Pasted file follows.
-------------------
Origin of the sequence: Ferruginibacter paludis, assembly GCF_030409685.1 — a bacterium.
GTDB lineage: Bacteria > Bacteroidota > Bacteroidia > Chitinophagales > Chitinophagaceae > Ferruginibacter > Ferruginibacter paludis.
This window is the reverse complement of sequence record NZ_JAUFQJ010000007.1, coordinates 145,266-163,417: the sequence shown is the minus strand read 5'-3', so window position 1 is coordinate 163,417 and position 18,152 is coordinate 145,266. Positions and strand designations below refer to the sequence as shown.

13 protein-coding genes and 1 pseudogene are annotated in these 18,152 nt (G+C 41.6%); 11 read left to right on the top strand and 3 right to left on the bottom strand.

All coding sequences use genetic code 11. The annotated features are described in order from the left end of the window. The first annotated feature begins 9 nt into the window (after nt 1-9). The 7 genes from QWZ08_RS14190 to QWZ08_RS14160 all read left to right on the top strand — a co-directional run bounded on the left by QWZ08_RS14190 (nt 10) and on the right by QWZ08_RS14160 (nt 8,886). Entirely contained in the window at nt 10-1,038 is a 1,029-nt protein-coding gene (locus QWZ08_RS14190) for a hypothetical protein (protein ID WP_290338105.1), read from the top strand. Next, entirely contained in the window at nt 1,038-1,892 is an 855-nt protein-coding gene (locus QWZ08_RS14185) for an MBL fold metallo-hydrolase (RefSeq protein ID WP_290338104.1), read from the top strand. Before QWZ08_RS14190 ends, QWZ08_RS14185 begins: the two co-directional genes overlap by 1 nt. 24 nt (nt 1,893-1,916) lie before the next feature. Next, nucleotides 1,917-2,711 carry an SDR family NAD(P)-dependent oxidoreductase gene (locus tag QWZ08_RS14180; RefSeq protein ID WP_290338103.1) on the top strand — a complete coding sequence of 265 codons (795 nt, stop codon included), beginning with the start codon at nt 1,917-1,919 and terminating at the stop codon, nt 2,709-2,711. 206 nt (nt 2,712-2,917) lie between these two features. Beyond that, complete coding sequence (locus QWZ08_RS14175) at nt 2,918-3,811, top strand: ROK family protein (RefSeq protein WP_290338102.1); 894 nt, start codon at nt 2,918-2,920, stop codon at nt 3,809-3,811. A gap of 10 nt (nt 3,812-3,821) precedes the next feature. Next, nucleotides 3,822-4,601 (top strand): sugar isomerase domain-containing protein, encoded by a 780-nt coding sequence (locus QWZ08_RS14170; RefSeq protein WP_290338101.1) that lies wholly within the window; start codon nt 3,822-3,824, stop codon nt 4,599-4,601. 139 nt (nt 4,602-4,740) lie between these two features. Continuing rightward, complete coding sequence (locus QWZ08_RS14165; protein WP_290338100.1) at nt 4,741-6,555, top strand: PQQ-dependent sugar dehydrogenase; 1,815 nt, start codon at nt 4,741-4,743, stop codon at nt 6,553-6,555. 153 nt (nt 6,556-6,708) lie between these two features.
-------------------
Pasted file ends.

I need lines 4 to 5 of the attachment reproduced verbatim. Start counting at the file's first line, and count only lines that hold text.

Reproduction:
13 protein-coding genes and 1 pseudogene are annotated in these 18,152 nt (G+C 41.6%); 11 read left to right on the top strand and 3 right to left on the bottom strand.

All coding sequences use genetic code 11. The annotated features are described in order from the left end of the window. The first annotated feature begins 9 nt into the window (after nt 1-9). The 7 genes from QWZ08_RS14190 to QWZ08_RS14160 all read left to right on the top strand — a co-directional run bounded on the left by QWZ08_RS14190 (nt 10) and on the right by QWZ08_RS14160 (nt 8,886). Entirely contained in the window at nt 10-1,038 is a 1,029-nt protein-coding gene (locus QWZ08_RS14190) for a hypothetical protein (protein ID WP_290338105.1), read from the top strand. Next, entirely contained in the window at nt 1,038-1,892 is an 855-nt protein-coding gene (locus QWZ08_RS14185) for an MBL fold metallo-hydrolase (RefSeq protein ID WP_290338104.1), read from the top strand. Before QWZ08_RS14190 ends, QWZ08_RS14185 begins: the two co-directional genes overlap by 1 nt. 24 nt (nt 1,893-1,916) lie before the next feature. Next, nucleotides 1,917-2,711 carry an SDR family NAD(P)-dependent oxidoreductase gene (locus tag QWZ08_RS14180; RefSeq protein ID WP_290338103.1) on the top strand — a complete coding sequence of 265 codons (795 nt, stop codon included), beginning with the start codon at nt 1,917-1,919 and terminating at the stop codon, nt 2,709-2,711. 206 nt (nt 2,712-2,917) lie between these two features. Beyond that, complete coding sequence (locus QWZ08_RS14175) at nt 2,918-3,811, top strand: ROK family protein (RefSeq protein WP_290338102.1); 894 nt, start codon at nt 2,918-2,920, stop codon at nt 3,809-3,811. A gap of 10 nt (nt 3,812-3,821) precedes the next feature. Next, nucleotides 3,822-4,601 (top strand): sugar isomerase domain-containing protein, encoded by a 780-nt coding sequence (locus QWZ08_RS14170; RefSeq protein WP_290338101.1) that lies wholly within the window; start codon nt 3,822-3,824, stop codon nt 4,599-4,601. 139 nt (nt 4,602-4,740) lie between these two features. Continuing rightward, complete coding sequence (locus QWZ08_RS14165; protein WP_290338100.1) at nt 4,741-6,555, top strand: PQQ-dependent sugar dehydrogenase; 1,815 nt, start codon at nt 4,741-4,743, stop codon at nt 6,553-6,555. 153 nt (nt 6,556-6,708) lie between these two features.